It seems only right that I should finish this post with the album that brought David Bowie to the attention of yet another generation of new fans, when he returned to recording in 2013 with The Next Day.

It’ll be a long time before a man like him falls to Earth again.


Pingback to Linda G Hill.


Posted by on January 12, 2016 in Just Jot It January, Music, News, TV, Video


Tags: , , , , , , , ,

23 responses to “Just Jot It January: Day twelve – The next day…

  1. LindaGHill

    January 12, 2016 at 16:48

    Thank you for sharing the experience. It would have been an epic day to have been in London yesterday.

  2. Morgaine620

    January 12, 2016 at 17:22

    I am not a huge fan of David Bowie but I have always admired how he defied being put into a category and get stuck there. Thanks for sharing your thoughts

  3. herheadache

    January 12, 2016 at 18:40

    I read so much yesterday, but I am interested to read your thoughts.
    I will go read yesterday’s post now.

  4. jdawgswords

    January 12, 2016 at 19:46

    I will miss him but there have been many I feel were greater…

    • dalecooper57

      January 12, 2016 at 20:25

      That’s your prerogative, of course. ;~}

      • jdawgswords

        January 12, 2016 at 20:28

        Hopefully I didn’t step on your toes to badly…

      • dalecooper57

        January 12, 2016 at 20:41

        In what way?

      • jdawgswords

        January 12, 2016 at 21:31

        It’s just easy to do sometimes

  5. Dr. Rex

    January 12, 2016 at 20:02

    Reblogged this on It Is What It Is and commented:
    David Bowie …. “Despite the sadness of yesterday’s announcement however, the overwhelming tone of the news coverage was one of celebration that we’d all been fortunate enough to share the planet with a man who made music and culture so unpredictable and fascinating.”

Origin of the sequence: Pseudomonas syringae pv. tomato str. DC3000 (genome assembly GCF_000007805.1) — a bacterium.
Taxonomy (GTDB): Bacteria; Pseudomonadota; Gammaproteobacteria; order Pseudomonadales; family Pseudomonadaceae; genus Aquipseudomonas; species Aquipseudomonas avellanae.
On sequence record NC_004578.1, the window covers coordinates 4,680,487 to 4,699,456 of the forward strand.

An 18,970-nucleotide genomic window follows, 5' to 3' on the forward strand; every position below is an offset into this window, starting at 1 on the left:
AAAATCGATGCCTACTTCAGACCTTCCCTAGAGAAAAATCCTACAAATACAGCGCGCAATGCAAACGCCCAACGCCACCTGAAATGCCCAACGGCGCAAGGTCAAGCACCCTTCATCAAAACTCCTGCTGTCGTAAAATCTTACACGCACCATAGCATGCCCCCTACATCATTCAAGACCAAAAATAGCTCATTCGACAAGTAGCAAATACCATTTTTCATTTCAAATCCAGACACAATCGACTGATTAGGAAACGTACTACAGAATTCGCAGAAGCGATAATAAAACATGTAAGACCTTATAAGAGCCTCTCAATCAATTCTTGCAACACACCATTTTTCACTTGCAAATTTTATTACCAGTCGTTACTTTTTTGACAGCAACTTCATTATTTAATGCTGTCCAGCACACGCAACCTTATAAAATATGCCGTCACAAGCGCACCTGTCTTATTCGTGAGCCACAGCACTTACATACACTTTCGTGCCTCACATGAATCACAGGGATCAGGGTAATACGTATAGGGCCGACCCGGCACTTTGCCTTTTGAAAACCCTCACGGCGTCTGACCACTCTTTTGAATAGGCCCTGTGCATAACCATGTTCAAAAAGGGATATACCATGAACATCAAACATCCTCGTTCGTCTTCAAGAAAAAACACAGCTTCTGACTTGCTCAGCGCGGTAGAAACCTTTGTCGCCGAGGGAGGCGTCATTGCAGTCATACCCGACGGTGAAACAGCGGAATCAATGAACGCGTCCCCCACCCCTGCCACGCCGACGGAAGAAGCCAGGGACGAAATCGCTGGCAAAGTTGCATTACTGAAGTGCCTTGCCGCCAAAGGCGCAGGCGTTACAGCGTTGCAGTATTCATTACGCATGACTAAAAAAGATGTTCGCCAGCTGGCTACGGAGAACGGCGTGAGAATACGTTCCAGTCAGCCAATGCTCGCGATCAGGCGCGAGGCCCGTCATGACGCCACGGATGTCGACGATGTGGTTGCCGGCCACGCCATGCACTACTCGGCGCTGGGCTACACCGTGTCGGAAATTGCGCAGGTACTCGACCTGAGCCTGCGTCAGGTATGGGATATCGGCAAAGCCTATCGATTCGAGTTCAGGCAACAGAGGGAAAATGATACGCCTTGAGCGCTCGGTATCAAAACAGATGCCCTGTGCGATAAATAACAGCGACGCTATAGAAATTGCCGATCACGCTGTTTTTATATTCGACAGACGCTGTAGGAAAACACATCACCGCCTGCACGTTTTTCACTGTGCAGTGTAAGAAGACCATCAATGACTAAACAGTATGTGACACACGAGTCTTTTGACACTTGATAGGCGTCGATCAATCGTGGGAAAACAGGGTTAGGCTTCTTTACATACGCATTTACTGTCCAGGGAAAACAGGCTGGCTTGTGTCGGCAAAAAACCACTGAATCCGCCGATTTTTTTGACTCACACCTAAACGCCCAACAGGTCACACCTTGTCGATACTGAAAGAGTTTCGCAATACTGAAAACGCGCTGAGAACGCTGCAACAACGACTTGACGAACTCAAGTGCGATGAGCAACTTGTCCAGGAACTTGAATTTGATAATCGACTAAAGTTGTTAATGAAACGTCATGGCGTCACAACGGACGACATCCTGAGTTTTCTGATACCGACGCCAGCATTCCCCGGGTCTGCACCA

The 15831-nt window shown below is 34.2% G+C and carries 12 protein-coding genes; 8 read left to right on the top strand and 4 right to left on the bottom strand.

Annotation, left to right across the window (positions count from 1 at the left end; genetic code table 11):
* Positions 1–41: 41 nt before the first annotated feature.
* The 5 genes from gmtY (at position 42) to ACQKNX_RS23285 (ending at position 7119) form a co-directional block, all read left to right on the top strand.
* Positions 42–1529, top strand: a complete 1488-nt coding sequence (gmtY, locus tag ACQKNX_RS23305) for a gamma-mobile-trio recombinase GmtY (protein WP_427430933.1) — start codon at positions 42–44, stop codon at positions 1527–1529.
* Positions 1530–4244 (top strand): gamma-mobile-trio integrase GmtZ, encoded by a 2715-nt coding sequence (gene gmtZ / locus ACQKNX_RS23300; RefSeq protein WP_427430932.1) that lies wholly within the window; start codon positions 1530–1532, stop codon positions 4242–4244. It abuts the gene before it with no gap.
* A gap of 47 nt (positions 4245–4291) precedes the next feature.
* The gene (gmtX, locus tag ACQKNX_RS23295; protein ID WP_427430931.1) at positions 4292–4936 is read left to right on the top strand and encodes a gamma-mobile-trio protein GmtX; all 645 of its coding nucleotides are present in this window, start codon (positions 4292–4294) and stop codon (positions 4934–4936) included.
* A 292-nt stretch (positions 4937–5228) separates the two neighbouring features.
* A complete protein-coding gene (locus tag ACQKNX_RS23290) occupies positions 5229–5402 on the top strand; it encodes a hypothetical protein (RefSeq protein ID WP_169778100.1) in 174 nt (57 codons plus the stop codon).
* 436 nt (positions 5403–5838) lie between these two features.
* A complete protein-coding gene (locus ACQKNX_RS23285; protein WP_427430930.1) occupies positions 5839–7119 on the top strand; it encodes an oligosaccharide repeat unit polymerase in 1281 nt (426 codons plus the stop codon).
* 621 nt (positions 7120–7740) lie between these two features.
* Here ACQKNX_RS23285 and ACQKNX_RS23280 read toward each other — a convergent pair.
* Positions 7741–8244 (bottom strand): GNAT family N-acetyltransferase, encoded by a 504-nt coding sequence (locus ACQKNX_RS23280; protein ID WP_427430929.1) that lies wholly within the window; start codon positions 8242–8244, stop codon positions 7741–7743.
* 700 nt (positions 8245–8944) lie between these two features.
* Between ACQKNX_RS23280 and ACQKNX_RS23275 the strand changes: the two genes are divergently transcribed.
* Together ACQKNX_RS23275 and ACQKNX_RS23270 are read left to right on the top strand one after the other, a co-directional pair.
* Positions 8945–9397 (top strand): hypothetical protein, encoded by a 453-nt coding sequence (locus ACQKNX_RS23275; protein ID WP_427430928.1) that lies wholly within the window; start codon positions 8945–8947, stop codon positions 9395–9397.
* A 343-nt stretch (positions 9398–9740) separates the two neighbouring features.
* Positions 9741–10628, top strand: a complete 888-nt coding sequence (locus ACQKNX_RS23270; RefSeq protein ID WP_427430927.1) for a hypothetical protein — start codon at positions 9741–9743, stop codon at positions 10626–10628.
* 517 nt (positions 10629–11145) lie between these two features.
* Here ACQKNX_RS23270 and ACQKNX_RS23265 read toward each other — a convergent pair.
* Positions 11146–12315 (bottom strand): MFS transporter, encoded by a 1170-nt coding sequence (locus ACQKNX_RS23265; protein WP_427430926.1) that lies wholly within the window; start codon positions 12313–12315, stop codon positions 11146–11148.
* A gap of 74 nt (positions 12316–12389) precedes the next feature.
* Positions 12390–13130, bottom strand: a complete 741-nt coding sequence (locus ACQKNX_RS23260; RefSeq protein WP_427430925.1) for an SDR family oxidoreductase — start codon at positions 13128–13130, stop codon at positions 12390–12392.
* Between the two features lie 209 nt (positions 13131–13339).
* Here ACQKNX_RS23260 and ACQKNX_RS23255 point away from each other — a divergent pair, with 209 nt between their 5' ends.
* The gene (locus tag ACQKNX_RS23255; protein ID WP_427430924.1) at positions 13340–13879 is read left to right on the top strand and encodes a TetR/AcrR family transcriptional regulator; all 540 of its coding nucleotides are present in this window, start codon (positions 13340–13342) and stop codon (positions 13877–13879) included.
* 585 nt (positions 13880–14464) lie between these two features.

6. John W. Howell

    January 12, 2016 at 22:37

    Lovely post and although I missed yesterdays I think this tribute was the best of all I have read.

    • dalecooper57

      January 12, 2016 at 23:38

      Wow, that’s some compliment, thank you John.

  7. Big D

    January 12, 2016 at 22:59

    One evening I was reading about his new album. The next morning I was reading about his death.
    That’s so strange.

    • dalecooper57

      January 12, 2016 at 23:38

      Turn and face the strange, it’s what he would have wanted.

  8. Lori Carlson

    January 13, 2016 at 00:55

    Thank you for this glimpse into how Bowie was celebrated in the UK. In the US, we didn’t get this kind of coverage, even though there are millions of fans here too. I still cannot believe he is gone. He changed my life in so many ways.. with both his music and his gift for creating so many personas. He showed me that being unique was okay and that creativity was a must. Thank you again 🙂

    • dalecooper57

      January 13, 2016 at 08:10

      I felt it was right to give him a proper farewell, along with an appreciation. He meant a lot to me for a lot of years.

      • Lori Carlson

        January 14, 2016 at 08:30

        You did a wonderful job 🙂 It’s a shame his family doesn’t see all of these send-offs all over the blogging community.

      • dalecooper57

        January 14, 2016 at 10:02

        Thank you Lori, I’m sure they know how much he was loved and appreciated.

  9. restlessjo

    January 13, 2016 at 22:02

    It’s not everyone who gets to choreograph their death. He was special and it’ll be strange to live in a world without him.

    • dalecooper57

      January 13, 2016 at 22:39

      Indeed it will, a less colourful one for sure.